A Brief History of the Cool Office
Once upon a time, every office looked the same. If you went into a business in the 1950s anywhere in the country, the furniture was as formulaic as the gray flannel suits worn by the executives running them.
There was a certain respectability in conformity. Looking like every other office was a way of showing that your business was as serious and mainstream as the IBM Electric typewriters on the secretaries’ desks.
That all changed when computers started replacing typewriters. The offices of tech companies from Silicon Valley to Seattle had a different aesthetic, from corporate ping pong tables to the famous photo of Steve Jobs working on his floor.
The modern office has a very different feel, designed to showcase creativity and innovation. Today, conformity means complacency. Having a generic office is seen by some as a sign that your business isn’t thinking outside the box and risks being left behind.
“The business casual tech startup office aesthetic is fast becoming a corporate interior design cliché,” Kristin Hohenadel wrote in Slate recently. “The story goes that innovative companies need to offer something more than sterile, old-school office environments to attract creative talent. But these days, every company wants to think of itself as a unique, innovative, creative, tech-driven enterprise.”
I’ve seen this first-hand as an executive of a family-run office and school furniture company. Our customers want customization. We are seeing an increased demand these days for furniture that comes in different patterns rather than just black, gray or white. They want hexagonal stools and built-in USB chargers and sleek modern designs in an array of colors.
This is especially true in reception areas, which are the calling cards for any business. Companies are no longer content with a generic looking sofa, chair and table. They want something that stands out and gets attention with interesting shapes, bright colors and funky patterns. This helps impress not only clients but also potential employees.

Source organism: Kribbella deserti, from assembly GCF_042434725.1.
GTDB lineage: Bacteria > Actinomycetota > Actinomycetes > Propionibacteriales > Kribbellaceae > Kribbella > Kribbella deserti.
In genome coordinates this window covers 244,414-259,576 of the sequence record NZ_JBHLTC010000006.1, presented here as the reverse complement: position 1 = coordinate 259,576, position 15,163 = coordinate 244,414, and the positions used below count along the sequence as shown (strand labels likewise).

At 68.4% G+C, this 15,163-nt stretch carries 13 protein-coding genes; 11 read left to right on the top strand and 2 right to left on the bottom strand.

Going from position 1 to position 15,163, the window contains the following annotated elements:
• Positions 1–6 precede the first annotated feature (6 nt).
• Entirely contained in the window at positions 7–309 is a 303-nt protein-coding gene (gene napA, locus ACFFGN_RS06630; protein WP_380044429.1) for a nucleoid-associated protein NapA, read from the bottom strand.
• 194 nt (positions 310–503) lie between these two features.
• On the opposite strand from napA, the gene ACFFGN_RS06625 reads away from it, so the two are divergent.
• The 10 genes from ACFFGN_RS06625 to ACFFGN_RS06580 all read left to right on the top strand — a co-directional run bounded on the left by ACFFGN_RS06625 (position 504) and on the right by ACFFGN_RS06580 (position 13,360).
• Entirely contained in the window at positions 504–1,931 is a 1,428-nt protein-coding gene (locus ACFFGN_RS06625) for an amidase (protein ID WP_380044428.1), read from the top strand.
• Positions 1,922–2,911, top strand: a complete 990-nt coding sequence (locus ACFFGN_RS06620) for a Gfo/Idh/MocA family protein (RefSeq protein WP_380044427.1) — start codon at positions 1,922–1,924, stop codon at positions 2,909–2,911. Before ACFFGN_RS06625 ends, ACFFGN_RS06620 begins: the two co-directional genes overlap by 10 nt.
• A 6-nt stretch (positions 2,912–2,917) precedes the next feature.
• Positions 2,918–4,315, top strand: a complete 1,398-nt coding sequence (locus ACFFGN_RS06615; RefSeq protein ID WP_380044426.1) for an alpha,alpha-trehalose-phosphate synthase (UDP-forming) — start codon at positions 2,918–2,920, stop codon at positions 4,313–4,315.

The Internet is also driving this cool office movement. Media outlets figured out that people love clicking through photo galleries of cool offices online, and the more outlandish the better. Today, cool offices are the work equivalent of tiny houses — you can’t help but look. There are photo galleries on sites like Fortune, Forbes and Fast Company, not to mention the photos employees share on Pinterest, Instagram and Twitter.
There are exceptions to the trend though. Banks and law offices tend to be conservative in their furniture picks, sticking with the tried-and-true designs like dark leather chairs and oak bookcases. That’s sending a message, too. These businesses want customers to feel reassured by tradition as they make major decisions about their money and their future.
After all, we all love casual Fridays, but no one wants to see their accountant or their attorney in flip flops and a Hawaiian shirt.
In today’s constantly innovating economy, though, most businesses want to seem as forward-looking. When you’re setting up your reception area, keep that in mind. You don’t want to send the wrong signal about your business to a potential customer or client.
Whether you intend it or not, your office furniture is saying something about your business’ values. Make sure you’re listening.
Blake Zalcberg is CEO of OFM, a family-run office and school furniture manufacturer, distributor, and wholesaler headquartered in North Carolina with distribution centers there and in Arizona, Pennsylvania, Kansas and Washington state. For twenty years, it has provided affordable, quality furniture through a nationwide dealer network, offering the latest concepts and designs to businesses, government, health care and educational facilities. Working with manufacturers in Mexico, Taiwan and China, OFM designs furniture to meet the highest industry standards which are sold through a variety of retailers, mail-order catalogs, and online dealers including Staples, Wayfair, Overstock, and National Business Furniture. To learn more about OFM, visit: http://www.ofminc.com.
Originally published at www.huffingtonpost.com.